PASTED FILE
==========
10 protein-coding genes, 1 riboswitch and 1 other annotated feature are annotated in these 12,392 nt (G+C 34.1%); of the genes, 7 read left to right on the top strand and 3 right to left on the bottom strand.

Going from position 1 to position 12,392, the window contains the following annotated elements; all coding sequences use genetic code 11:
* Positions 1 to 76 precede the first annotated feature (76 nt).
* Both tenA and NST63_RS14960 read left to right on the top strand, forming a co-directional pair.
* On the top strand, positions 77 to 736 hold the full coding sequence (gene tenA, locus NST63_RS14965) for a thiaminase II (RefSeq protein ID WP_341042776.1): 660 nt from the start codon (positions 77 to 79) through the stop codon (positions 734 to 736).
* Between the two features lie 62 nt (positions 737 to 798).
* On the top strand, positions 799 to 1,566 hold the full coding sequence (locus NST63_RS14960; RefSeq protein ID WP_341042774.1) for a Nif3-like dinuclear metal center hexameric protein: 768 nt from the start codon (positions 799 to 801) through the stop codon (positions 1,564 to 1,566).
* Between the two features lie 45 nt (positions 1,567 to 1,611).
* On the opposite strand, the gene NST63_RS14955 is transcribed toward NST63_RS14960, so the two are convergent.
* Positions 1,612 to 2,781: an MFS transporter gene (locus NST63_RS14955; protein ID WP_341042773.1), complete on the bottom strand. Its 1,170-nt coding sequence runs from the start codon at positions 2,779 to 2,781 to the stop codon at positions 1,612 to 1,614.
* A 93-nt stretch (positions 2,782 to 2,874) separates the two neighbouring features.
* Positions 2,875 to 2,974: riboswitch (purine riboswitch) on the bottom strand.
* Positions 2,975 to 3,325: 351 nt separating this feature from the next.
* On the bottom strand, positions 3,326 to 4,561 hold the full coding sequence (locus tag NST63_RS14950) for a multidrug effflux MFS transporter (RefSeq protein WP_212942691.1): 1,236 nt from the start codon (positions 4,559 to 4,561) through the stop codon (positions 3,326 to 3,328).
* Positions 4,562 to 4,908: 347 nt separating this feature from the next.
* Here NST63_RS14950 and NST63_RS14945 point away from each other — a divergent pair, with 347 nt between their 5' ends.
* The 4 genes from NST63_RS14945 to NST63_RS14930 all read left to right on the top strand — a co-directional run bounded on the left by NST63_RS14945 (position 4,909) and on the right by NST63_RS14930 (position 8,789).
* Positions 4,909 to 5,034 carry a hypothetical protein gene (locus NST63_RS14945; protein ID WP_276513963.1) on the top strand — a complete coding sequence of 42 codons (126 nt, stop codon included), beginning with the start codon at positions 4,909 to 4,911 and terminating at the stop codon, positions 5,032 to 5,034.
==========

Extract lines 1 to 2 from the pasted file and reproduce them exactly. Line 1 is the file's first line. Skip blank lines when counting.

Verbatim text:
10 protein-coding genes, 1 riboswitch and 1 other annotated feature are annotated in these 12,392 nt (G+C 34.1%); of the genes, 7 read left to right on the top strand and 3 right to left on the bottom strand.

Going from position 1 to position 12,392, the window contains the following annotated elements; all coding sequences use genetic code 11: